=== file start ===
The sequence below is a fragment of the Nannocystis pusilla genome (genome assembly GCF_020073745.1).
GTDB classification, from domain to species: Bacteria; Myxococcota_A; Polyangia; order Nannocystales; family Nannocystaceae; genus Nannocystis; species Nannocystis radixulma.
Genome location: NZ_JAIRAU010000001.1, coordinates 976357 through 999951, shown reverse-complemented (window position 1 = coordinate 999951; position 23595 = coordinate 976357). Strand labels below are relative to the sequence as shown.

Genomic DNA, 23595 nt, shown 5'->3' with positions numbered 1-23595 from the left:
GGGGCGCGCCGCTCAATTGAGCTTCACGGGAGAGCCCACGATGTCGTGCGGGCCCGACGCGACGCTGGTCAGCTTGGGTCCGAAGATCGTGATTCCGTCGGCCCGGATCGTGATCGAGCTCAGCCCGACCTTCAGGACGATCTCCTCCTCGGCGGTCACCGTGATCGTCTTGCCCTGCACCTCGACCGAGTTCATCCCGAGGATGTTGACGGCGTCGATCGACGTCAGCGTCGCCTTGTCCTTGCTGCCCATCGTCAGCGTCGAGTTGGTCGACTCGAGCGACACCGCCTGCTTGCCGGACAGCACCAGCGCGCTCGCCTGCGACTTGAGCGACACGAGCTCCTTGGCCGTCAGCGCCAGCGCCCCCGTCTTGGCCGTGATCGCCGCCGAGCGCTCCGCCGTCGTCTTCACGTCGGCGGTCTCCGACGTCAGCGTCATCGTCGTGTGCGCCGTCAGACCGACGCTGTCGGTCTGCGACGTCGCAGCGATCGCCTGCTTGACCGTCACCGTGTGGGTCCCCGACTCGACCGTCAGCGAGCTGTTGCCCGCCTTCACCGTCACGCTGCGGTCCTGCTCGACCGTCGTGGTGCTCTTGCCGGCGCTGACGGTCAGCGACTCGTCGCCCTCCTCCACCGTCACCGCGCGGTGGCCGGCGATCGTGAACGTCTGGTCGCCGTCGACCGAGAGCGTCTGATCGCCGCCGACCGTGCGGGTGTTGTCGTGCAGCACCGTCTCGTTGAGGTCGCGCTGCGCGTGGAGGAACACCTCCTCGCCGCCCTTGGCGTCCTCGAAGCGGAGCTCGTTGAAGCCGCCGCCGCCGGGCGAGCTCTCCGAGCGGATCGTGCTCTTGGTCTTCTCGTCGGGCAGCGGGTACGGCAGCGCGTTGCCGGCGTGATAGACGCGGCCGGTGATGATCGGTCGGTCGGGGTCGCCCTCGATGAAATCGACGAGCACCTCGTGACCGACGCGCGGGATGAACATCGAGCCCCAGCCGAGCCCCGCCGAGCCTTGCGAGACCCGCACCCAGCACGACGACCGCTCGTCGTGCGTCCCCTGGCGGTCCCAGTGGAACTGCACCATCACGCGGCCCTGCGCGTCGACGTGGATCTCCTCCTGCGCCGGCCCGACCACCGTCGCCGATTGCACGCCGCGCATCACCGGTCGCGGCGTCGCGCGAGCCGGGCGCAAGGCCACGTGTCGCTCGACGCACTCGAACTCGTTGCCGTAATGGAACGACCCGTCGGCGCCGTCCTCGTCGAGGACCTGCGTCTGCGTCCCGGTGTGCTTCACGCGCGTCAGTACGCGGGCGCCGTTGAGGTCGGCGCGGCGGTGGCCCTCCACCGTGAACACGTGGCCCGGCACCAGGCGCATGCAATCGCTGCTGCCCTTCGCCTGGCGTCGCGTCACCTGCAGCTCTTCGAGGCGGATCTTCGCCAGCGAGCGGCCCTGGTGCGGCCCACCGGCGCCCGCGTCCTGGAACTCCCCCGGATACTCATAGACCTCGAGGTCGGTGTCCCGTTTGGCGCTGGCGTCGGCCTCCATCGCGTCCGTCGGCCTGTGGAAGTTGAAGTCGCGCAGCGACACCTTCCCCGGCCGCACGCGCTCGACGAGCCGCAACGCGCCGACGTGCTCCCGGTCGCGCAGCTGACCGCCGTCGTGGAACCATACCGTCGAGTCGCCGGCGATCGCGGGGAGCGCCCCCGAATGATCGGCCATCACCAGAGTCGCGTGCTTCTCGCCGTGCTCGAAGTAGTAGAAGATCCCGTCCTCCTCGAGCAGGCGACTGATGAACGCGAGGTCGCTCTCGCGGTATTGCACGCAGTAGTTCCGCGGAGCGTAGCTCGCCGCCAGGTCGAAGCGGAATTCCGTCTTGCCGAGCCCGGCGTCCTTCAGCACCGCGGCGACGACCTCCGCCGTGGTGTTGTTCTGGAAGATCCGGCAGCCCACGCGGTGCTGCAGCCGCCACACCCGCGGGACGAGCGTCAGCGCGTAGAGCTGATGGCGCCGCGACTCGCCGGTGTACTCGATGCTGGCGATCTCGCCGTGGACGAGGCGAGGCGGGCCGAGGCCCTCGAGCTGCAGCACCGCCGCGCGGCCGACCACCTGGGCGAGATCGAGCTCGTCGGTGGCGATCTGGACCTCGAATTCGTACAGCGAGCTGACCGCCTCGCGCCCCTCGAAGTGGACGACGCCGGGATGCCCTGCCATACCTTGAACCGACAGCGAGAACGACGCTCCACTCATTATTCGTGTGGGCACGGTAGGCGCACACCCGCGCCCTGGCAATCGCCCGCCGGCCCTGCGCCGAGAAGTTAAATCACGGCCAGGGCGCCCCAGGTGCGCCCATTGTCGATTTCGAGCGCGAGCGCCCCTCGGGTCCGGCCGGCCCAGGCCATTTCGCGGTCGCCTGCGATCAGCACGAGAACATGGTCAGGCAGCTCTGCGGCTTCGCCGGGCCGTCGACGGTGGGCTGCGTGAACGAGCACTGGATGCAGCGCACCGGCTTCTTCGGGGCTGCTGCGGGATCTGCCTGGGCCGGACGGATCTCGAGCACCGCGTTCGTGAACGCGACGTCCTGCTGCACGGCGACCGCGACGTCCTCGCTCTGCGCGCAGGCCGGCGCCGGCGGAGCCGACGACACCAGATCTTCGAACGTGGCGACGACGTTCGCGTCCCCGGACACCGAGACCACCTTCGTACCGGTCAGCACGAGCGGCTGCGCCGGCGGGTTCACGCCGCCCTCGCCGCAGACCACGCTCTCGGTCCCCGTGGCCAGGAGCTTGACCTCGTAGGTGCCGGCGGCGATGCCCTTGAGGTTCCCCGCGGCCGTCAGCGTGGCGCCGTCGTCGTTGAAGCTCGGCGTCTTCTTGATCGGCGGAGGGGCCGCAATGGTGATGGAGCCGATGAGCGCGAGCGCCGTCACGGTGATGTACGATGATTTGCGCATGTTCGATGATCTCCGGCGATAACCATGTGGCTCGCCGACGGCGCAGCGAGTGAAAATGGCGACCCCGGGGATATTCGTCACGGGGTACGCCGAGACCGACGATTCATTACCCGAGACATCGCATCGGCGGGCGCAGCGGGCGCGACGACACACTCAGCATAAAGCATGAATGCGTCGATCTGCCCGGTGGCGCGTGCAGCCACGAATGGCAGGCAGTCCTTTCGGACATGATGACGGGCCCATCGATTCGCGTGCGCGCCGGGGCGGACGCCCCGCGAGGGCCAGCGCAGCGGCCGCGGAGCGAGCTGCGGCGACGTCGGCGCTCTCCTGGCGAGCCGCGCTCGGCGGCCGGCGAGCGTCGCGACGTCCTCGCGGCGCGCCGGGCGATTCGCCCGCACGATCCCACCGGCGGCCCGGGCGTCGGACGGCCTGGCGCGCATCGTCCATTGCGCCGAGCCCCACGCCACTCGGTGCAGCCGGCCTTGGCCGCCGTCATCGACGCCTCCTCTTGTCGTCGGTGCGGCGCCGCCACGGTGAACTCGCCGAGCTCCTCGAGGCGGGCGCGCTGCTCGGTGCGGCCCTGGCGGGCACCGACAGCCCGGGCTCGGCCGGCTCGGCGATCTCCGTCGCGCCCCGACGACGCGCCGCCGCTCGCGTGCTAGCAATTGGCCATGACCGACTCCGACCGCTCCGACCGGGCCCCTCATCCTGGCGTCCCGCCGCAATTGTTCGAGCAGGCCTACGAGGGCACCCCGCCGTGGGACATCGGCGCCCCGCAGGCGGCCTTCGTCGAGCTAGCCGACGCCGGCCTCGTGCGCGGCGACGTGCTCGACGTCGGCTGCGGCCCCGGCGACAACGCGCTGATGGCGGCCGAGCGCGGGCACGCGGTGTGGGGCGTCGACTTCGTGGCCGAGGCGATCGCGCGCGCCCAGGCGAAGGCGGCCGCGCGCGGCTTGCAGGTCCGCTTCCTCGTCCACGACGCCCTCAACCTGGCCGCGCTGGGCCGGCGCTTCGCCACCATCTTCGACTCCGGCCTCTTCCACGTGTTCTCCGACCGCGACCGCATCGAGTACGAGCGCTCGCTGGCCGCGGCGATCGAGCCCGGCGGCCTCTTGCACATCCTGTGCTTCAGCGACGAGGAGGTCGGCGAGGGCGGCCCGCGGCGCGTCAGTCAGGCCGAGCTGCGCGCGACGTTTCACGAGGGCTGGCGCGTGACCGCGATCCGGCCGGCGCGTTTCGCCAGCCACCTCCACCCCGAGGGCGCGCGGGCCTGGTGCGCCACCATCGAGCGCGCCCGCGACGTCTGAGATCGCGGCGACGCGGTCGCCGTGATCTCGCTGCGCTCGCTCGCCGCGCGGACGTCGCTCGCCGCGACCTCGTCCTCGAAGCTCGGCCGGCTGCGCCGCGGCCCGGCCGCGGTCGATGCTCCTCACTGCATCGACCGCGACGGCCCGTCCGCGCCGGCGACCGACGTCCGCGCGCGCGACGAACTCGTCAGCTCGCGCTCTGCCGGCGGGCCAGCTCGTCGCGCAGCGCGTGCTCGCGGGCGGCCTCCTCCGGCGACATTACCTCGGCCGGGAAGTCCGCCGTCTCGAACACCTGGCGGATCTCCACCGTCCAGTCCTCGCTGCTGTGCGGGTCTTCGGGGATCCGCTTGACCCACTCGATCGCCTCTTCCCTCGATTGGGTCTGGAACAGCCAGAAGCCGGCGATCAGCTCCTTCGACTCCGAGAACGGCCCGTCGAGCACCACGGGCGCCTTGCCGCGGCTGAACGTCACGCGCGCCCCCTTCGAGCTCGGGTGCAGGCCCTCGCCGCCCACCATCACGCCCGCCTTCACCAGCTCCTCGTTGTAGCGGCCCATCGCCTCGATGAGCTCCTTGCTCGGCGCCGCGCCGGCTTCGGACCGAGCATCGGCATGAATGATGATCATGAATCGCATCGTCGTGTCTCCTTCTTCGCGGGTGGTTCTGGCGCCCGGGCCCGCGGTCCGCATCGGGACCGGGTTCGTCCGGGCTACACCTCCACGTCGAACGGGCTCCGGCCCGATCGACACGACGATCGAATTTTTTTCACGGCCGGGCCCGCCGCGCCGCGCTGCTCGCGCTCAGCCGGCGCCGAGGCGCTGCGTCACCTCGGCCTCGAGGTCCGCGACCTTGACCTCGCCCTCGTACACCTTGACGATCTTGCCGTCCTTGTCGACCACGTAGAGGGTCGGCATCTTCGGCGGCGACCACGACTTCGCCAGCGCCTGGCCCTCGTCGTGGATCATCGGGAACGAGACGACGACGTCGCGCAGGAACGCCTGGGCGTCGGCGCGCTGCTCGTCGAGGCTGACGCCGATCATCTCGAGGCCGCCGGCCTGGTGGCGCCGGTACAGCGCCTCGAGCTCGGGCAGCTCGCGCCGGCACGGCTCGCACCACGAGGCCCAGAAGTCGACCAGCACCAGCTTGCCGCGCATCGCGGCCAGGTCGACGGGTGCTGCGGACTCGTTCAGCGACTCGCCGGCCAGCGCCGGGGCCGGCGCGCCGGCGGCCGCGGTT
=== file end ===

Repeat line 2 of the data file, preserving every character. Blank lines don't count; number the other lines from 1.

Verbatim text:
GTDB classification, from domain to species: Bacteria; Myxococcota_A; Polyangia; order Nannocystales; family Nannocystaceae; genus Nannocystis; species Nannocystis radixulma.